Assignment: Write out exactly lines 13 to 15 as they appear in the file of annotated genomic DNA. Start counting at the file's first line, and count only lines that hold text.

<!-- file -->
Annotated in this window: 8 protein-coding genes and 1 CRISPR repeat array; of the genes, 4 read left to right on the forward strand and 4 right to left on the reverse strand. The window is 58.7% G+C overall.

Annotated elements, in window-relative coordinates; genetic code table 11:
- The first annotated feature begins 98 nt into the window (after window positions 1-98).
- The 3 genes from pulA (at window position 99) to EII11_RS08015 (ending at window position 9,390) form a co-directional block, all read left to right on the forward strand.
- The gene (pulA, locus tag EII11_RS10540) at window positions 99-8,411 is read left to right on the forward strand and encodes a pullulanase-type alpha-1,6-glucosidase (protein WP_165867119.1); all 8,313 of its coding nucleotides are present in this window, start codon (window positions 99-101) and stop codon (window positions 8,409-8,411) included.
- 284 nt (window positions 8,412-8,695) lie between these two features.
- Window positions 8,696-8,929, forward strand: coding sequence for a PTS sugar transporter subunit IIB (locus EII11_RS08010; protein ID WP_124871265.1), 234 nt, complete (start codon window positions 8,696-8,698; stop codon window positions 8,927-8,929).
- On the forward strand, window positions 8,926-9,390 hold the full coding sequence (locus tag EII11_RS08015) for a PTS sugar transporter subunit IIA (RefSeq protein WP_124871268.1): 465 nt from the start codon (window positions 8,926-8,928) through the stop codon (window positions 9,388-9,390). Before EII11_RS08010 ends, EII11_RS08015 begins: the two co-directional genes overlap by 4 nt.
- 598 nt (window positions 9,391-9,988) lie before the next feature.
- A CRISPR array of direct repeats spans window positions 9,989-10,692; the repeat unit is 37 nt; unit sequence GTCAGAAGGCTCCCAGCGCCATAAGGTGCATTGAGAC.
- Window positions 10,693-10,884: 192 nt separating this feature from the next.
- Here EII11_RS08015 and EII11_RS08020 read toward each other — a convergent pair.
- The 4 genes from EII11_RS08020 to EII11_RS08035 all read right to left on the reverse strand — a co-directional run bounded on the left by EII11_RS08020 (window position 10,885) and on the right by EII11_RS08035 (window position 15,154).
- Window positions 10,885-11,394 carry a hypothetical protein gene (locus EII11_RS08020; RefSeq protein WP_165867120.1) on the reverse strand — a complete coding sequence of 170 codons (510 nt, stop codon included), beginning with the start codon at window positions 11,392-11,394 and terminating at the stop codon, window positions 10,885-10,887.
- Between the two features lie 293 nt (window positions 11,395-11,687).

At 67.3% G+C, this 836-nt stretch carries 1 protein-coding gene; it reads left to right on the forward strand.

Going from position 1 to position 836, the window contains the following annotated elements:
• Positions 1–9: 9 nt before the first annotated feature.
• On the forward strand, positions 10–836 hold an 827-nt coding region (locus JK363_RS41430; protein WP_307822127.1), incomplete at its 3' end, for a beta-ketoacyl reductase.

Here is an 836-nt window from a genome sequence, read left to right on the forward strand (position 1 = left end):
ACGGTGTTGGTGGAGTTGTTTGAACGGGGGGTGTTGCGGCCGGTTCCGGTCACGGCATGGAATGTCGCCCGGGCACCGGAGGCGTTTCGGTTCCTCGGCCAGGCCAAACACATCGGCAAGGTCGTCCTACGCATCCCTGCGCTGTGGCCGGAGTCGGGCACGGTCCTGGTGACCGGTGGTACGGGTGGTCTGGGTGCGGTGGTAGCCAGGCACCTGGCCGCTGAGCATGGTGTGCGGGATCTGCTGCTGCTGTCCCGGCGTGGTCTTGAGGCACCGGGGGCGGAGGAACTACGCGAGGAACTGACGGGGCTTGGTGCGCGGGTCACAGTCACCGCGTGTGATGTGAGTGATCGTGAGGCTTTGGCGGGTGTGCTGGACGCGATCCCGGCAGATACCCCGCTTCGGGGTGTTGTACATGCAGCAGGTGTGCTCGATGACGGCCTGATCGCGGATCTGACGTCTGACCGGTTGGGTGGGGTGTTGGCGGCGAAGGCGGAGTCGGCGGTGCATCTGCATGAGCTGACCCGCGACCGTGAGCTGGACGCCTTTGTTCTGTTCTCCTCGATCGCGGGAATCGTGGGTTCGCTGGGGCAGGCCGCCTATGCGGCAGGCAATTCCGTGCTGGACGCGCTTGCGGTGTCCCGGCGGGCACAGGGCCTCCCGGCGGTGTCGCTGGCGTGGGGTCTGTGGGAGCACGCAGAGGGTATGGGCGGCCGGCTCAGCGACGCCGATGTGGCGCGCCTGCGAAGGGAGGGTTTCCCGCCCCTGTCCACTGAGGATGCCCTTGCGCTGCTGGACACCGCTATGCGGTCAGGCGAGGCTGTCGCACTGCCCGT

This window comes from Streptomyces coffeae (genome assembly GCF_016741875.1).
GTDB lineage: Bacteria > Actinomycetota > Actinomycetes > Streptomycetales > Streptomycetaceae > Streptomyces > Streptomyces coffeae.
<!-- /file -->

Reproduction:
- The 4 genes from EII11_RS08020 to EII11_RS08035 all read right to left on the reverse strand — a co-directional run bounded on the left by EII11_RS08020 (window position 10,885) and on the right by EII11_RS08035 (window position 15,154).
- Window positions 10,885-11,394 carry a hypothetical protein gene (locus EII11_RS08020; RefSeq protein WP_165867120.1) on the reverse strand — a complete coding sequence of 170 codons (510 nt, stop codon included), beginning with the start codon at window positions 11,392-11,394 and terminating at the stop codon, window positions 10,885-10,887.
- Between the two features lie 293 nt (window positions 11,395-11,687).